Week 3: Packers at Seahawks
The NFL is a brand built on integrity. It has a historical image that goes back to coal-mining towns of Ohio and Pennsylvania, which laid the foundation for the spectacle that every week of the season brings. But, in order to leverage a labor dispute, the league decided to risk the integrity of the brand and place inexperienced officials on the field.
Yes, the calls by the replacement officials were correct most of the time, with several high-profile errors along the way. But the game is usually officiated with greater than 98% accuracy, and even the casual fan notices that no game this season has reached 98%. Bad calls happen all the time, but at least none of the calls this season had a material affect on the outcome of the game.
Enter the crew of Wayne Elliot. He will not be officiating any Packers games anymore.
On the concluding play of regulation, a desperation pass by the Seahawks was ruled interception by one official, touchdown by another. If you haven’t seen the play, turn on your TV, it should be running in loop right now.
The ruling on the field was apparently simultaneous possession, and therefore a touchdown. I say apparently, because Elliot never made an announcement as to how the call was made, just that the play was being reviewed by the replay official. The rulebook (Rule 8-1-3, Item 5) clearly addresses how possession is determined when one player secures the ball before the other:
It is not a simultaneous catch if a player gains control first and an opponent subsequently gains joint control.
This was a crucial call at the most crucial point in the game. This requires judgment of near scientific precision. Because of the ongoing labor dispute, one of the officials making the call was a call-up from a junior college conference.
Referee Elliot was not involved in the call, but he becomes the chief justice of the gridiron when he has conflicting calls. It is up to him to pull the two officials aside and determine who saw what. The two officials with twelve weeks professional football experience must reach a consensus.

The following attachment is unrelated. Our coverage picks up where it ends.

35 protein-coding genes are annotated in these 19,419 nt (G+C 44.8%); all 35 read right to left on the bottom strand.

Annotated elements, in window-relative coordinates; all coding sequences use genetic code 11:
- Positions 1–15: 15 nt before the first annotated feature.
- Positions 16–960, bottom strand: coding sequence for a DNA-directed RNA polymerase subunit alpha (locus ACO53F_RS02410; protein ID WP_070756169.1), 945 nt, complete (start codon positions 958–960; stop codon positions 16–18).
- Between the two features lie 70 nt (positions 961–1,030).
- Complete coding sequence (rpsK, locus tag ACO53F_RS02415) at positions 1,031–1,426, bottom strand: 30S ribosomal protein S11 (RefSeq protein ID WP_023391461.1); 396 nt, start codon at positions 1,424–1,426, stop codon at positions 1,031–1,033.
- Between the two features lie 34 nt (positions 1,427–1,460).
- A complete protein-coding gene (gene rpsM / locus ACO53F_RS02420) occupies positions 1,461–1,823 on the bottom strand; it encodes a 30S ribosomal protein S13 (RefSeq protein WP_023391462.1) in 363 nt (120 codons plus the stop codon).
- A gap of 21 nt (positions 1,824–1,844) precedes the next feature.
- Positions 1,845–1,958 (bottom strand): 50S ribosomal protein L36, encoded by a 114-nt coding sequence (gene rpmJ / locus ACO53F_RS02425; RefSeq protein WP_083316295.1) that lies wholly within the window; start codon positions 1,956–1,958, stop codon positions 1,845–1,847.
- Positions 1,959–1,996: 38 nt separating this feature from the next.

The official who ruled interception left the Big XII conference a few years ago. He was talked into ruling touchdown by the one from the junior-college circuit.
Now with the replay review called, the crew chief must make a decision based on his associates’ ruling and the video evidence, in consultation with the replay official (replay officials are not on lockout; these are the regular personnel).
There are conflicting answers on whether the play can be overturned as interception. In the list of reviewable plays the one provision that seems to allow it is listed as (a)2:
pass completed/incomplete/intercepted at sideline, goal line, end zone, and end line.
After he reviewed the play, Elliot made the announcement that would determine the fortune of the game. “The call on the field stands.” Words are very important, and have specific meaning in this context. If the referee thinks that the ruling is correct, he will say “confirmed.” But “stands” is the bailout response. If no clear indisputable evidence is seen, then the play “stands” as it was called. There are many factors that would make an official rule this way, but one could be interpretive: if he and the replay official did not interpret that the rulebook, with its arcane and twisted provisions, granted authority to change a completion into an interception. And, since Elliot took a crash course in the NFL rulebook, he hamhandedly reached for the bailout button for this incredibly profound call, the likes of which few of the union officials have seen.
Every seat in the stadium is filled with a person. Not a profit margin, not a demographic. The audience watching at home or in their favorite bar is not composed of ratings points. Fans built this game to surpass the national pasttime. Fans brought the game from towns like Pottsville, Pa., to the largest national stage in the Super Bowl.
But on Monday night, Seahawks fans are driving home oddly conflicted about a win that feels unearned. It’s like winning a jackpot when the dealer made a mistake.
The league did not see faces when it played hardball with the referees’ union. And now the tough bargain is not with union negotiators, but convincing the fans that the league still has a shred of integrity.
Image: Ric Tapia/NFL